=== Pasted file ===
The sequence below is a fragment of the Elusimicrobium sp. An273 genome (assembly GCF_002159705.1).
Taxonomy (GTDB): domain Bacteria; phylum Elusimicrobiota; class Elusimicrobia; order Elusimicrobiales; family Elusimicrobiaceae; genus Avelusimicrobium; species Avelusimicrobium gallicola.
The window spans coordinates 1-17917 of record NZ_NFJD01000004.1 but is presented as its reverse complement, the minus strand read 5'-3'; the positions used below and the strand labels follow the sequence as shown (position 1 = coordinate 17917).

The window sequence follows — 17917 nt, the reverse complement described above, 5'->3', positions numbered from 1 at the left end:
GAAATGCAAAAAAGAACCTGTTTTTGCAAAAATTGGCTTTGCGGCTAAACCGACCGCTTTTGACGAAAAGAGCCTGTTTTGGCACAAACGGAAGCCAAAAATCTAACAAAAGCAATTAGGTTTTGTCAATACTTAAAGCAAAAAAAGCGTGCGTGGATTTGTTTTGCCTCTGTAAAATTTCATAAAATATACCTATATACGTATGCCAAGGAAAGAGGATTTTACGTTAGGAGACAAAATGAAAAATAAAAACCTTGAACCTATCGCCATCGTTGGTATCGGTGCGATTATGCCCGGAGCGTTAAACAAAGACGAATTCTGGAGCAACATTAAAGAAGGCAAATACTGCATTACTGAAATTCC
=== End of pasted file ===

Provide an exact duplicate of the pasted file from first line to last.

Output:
The sequence below is a fragment of the Elusimicrobium sp. An273 genome (assembly GCF_002159705.1).
Taxonomy (GTDB): domain Bacteria; phylum Elusimicrobiota; class Elusimicrobia; order Elusimicrobiales; family Elusimicrobiaceae; genus Avelusimicrobium; species Avelusimicrobium gallicola.
The window spans coordinates 1-17917 of record NZ_NFJD01000004.1 but is presented as its reverse complement, the minus strand read 5'-3'; the positions used below and the strand labels follow the sequence as shown (position 1 = coordinate 17917).

The window sequence follows — 17917 nt, the reverse complement described above, 5'->3', positions numbered from 1 at the left end:
GAAATGCAAAAAAGAACCTGTTTTTGCAAAAATTGGCTTTGCGGCTAAACCGACCGCTTTTGACGAAAAGAGCCTGTTTTGGCACAAACGGAAGCCAAAAATCTAACAAAAGCAATTAGGTTTTGTCAATACTTAAAGCAAAAAAAGCGTGCGTGGATTTGTTTTGCCTCTGTAAAATTTCATAAAATATACCTATATACGTATGCCAAGGAAAGAGGATTTTACGTTAGGAGACAAAATGAAAAATAAAAACCTTGAACCTATCGCCATCGTTGGTATCGGTGCGATTATGCCCGGAGCGTTAAACAAAGACGAATTCTGGAGCAACATTAAAGAAGGCAAATACTGCATTACTGAAATTCC